The Learning & Development industry has seen many changes arise in the way employers think about soft skills such as leadership, communication, and teamwork. These skills have seen a notable increase in focus among organisations but there is one attribute that is beginning to emerge as the single most important business skill to develop this century: Emotional Intelligence (EQ).
The common misconception that one can distinguish a great leader or valuable employee by their IQ level is changing fast in the business world with 71 percent of employers now focused on hiring and promoting individuals with developed EQ moving forward (1).
So, with a high IQ being the prevalent marker for intelligence for so many years, why the dramatic switch? Many employers have recognised an employees’ ability to harness and manage their emotions as a major contributor to improved performance at work and therefore a skill to hone and develop. Let’s look at 7 reasons emotional intelligence should be a part of every L&D offering.
Emotional intelligence improves communication
Employees with high levels of emotional intelligence make great communicators because of their strong empathy. Emotionally intelligent people are skilled in actively listening and communicating clearly and calmly in stressful or high-pressure situations. Whether communicating with clients, stakeholders, colleagues or management, having emotionally intelligent employees as part of a team is beneficial in many ways for organisations spanning industries. Check out our free eBook What is Emotional Intelligence to learn more.
Emotional intelligence decreases stress and burnout
When managers possess great emotional intelligence, they are more likely to pick up on signals that an employee is overwhelmed or overworked and employees are more likely to feel comfortable approaching them. In the same way, emotionally intelligent employees tend to communicate when work becomes too much before hitting the point of burnout.
EQ builds great leaders
The ability to manage one’s emotions transfers directly to one’s ability to manage people. Leaders should be trained or hired for their EQ rather than their technical ability. Google’s recent research into what makes a great leader revealed a universal skill that truly great leaders all share: emotional intelligence (2). The study revealed that technical expertise paled in comparison to interpersonal skills like EQ, a finding which surprised even Google’s former VP of People Operations (3). Managers’ success is not based on personal performance but rather on the output of the teams they lead. Emotionally intelligent leaders not only effectively govern their own emotions but are also better able to understand and empathise with their team resulting in increased productivity and success.
Learn how to deal skillfully with emotions as a leader with our eBook Emotional Intelligence for Leaders free for a limited time.
EQ helps solve conflicts
Investing in developing the emotional intelligence of an organisation’s employees will also have a direct impact on conflict in the workplace. Because those of us with high EQ foster an increased level of communication than those with underdeveloped emotional intelligence, unconstructive disagreements and heated arguments caused by miscommunication are far less likely to occur. An organisation made up of highly emotionally intelligent colleagues tends to nurture a culture of compromise and open discussion.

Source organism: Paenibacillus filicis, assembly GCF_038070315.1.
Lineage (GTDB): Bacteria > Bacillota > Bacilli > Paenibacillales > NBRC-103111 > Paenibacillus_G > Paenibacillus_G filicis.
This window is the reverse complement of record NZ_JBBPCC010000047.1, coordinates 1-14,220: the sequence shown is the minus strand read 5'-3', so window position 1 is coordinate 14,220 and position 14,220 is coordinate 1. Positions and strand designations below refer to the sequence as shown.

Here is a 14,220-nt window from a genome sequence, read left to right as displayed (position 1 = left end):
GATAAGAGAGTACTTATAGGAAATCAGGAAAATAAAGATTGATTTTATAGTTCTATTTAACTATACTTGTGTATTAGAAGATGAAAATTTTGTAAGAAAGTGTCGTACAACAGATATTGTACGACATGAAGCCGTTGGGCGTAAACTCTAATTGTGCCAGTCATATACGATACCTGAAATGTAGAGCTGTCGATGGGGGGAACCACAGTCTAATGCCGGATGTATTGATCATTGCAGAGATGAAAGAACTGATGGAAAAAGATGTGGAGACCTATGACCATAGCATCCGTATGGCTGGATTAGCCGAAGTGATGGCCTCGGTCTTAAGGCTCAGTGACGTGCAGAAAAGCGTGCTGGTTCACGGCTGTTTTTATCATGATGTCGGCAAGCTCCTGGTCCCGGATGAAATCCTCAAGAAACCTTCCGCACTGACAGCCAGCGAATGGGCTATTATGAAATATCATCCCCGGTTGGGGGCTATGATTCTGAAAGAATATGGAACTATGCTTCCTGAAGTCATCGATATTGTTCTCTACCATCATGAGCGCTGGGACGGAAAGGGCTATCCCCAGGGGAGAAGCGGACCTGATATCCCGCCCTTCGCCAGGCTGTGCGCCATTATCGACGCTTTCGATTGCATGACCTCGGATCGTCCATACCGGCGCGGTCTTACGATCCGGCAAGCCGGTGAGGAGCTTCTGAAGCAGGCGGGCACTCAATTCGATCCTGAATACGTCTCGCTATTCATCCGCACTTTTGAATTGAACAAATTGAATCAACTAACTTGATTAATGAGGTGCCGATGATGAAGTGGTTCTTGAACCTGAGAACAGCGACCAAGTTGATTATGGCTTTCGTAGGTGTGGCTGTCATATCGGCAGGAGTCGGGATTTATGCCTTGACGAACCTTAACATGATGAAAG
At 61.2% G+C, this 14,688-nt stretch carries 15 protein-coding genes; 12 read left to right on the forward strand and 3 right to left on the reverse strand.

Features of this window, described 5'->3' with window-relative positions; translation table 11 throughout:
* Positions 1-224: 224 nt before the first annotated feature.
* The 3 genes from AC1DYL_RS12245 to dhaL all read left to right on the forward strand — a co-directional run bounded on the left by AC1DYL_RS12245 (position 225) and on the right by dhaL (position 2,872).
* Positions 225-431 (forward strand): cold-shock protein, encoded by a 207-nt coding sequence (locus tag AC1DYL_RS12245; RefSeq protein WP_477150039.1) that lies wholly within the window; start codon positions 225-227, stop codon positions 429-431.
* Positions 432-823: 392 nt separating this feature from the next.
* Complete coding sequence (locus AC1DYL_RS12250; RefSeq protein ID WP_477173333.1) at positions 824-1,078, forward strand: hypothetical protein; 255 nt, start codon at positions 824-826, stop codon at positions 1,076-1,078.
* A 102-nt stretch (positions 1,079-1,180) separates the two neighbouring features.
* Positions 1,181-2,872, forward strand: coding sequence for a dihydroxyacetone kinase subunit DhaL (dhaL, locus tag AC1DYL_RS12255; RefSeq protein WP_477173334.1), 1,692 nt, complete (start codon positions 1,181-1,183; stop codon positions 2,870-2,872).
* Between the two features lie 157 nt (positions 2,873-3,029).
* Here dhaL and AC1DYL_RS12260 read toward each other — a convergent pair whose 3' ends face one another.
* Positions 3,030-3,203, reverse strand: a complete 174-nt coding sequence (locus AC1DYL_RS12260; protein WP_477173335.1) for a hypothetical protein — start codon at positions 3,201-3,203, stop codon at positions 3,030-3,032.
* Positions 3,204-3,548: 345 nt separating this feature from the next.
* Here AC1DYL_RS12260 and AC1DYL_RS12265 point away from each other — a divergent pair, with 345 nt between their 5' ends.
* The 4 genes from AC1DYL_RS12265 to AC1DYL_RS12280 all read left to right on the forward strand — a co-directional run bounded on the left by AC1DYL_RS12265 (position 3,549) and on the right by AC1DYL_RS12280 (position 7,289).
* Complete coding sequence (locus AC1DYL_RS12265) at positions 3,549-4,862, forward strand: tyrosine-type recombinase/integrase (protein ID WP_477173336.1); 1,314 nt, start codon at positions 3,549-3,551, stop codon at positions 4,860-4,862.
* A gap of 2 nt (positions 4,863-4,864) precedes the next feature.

Check out our eBook Dealing with Conflict and Complaints for more.
Collaboration and teamwork
Because emotionally intelligent employees tend to listen to opposing viewpoints rather than lashing out, brainstorming and group collaboration often come naturally to them. Effective communication fosters a positive working relationship which means teamwork and collaborative projects tend to be more successful. When employees feel their opinions are valued by their colleagues and management, they are more likely to offer a new and innovative solution to a problem.
Emotional intelligence improves customer relations
Whether in a sales or customer satisfaction role, the ability to empathise and relate to a client on a genuine level requires a highly developed level of emotional intelligence. Employees with high EQ tend to make customers feel respected and valued causing customer satisfaction rates to increase (4).
EQ increases profitability and productivity
According to a study from The University of New South Wales, one of the factors that lead to the greatest impact on organizational profitability and productivity was emotional intelligence. This means that investing in the tools that develop the EQ of employees and managers will have a direct impact on the financial success of a business (5)
As we begin to move forward into the new world of work, an employee’s ability to manage and understand their own emotions as well as those of the colleagues, clients, and managers they interact with will only increase in importance to employers and hiring managers. The good news is that EQ is not something you’re either born with or lack forever, but rather a set of competencies that can be developed with the right soft skills training. That’s why we’re offering our eBook Emotional Intelligence Secrets for free for a limited time.